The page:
Turns out that Charlie Cridlan who I went to uni with and was extremnely talented even then designed the show so we had a reason to hang around for the after-show drinks where I tried really hard not to gawp at Sue Johnson (from The Royle Family)! It was very sad though to see Max Stafford-Clark once the Artistic Director of The Royal Court wheelchair bound and frail. Pretty sobering to see evidence of how time ravages the physical self, all the more poignant after the Margaret Salmon exhibition.

Margaret Salmon @ the Whitechapel Gallery

Saturday 10th Feb

Treated myself to a chocolate breakfast and then saw this exhibition whilst flipping through my timeout. Inspired by last night's cultural outing to the ballet, I thought I should check out my local gallery - built in 1901 as Britain’s first purpose-built contemporary art gallery. It was such a lovely exhibition plus it was free (something that is virtually unheard of in New York or Paris). The first room had a triptych of images on loop of 3 seperate mothers with a lullaby playing over the images. It was hypnotic yet apparent that the women were so isolated and removed from any other human reference or relationship. MS shoots in black and white and plays with light and images of windows opening, closing and silhouettes.

The wall of the second room was a huge gigantic screeen of an old lady singing 'Amazing Grace' on loop. Her wrinkled face magnified looked like crumpled tissue paper, delicately lined. Each time the song played, you heard the stress in the idea of seeing and being seen. Was she senile? Why was she looking lost in thought at the breakfast table? Why was it set for two? It was pretty ghostly and haunting yet the song seemed determined to find some strength in suffering - the song alluding to the pain of slavery.

Rhapsody/La Sylphide - Royal Ballet @ ROH, London

Friday 09th Feb

Went to the Opera House to watch Rhapsody/La Sylphide. It was magnificent - I was drinking in the footwork and was just floored by the elegance of the dancers - oh, to be blessed with an iota of the talent and ability contained in their little toe!

The first bill - Rachmaninov's Rhapsody was a modern day, Turner-resque romance with Miyako Yoshida a Principle Guest artists dancing with Carlos Acosta. (by the way - what's the term for a male ballerina? I reckon they're called Balleroonies). INHO Miyako easily outdanced her male counterpart, she was just atonishing - entering on pointe for what seemed like all eternity. She tiptoed delicately across the fragile stage as if it would crack under the strain of her immense grace. Charting out with her feet the passion of their love - it was just soooooooo romantic, I felt as if my heart would burst smilingly (to borrow a quote from King Lear)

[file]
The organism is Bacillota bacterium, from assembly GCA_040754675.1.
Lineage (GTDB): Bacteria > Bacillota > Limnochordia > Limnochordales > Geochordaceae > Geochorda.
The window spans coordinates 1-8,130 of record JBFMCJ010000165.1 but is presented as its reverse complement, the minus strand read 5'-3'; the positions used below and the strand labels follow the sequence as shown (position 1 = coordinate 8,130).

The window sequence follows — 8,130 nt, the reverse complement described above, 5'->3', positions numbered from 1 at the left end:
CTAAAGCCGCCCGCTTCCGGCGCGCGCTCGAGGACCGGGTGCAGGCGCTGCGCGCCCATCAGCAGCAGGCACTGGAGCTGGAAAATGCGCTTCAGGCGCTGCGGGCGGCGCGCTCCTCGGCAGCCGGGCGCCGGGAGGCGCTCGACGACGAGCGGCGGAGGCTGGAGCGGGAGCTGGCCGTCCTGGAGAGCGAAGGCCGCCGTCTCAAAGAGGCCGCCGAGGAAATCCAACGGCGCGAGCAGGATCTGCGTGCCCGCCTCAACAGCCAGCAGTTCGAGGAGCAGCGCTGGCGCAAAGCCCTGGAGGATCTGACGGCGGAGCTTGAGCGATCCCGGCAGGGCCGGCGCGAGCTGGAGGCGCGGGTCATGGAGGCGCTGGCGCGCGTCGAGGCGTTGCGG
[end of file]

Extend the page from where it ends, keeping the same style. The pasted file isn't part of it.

La Sylphide - a parable about trying to have it all but losing everything in return is supposed to be a classic in the danish repertoire. The tartan outfits were just a little bit too comic although the pressence of Tamara Rojo as the Sylphide redeemed it. She's definitely one of my favourite dancers at the Royal Ballet just because she got this inimitable quality about her.

Monday, 5 February 2007

Unless - Carol Shields

Picked up this book at an OBCZ and was mildly intrigued by the blurb. I liked her sparse style and it references another Canadian writer Margeret Atwood whom I think is just superb. Reta's oldest daughter Norah gives up college one day and takes to begging on a street corner, becoming a vagrant. This novel charts her mother's reaction and her own thoughts about the position of women in literature and in life. The impetus to find out what led to Norah's mysterious behavoir kept me reading till the end - would have otherwise given up because it charts the inner worries a mother has for her daughter and is sometimes too fretful in tone. Have passed it on to the UK Bookcrossing Yahoo Group's sweepstake winner December mum and hopefully she'll enjoy it. It's made me want to re-read another Atwood this year.

Thursday, 1 February 2007

Thank you for not Smoking

Reserved 'Litle MissSunshine' but it had not been returned so this was second choice off the back of Jess's recommendation. Great movie - loved the particular sayings about 'arguing correctly' and not having to prove that you're right, just that the other person is wrong.

Must confess that I was struggling to stay awake at the end but it was purely my own lack of sleep and not in any way due to the content or quality of the film.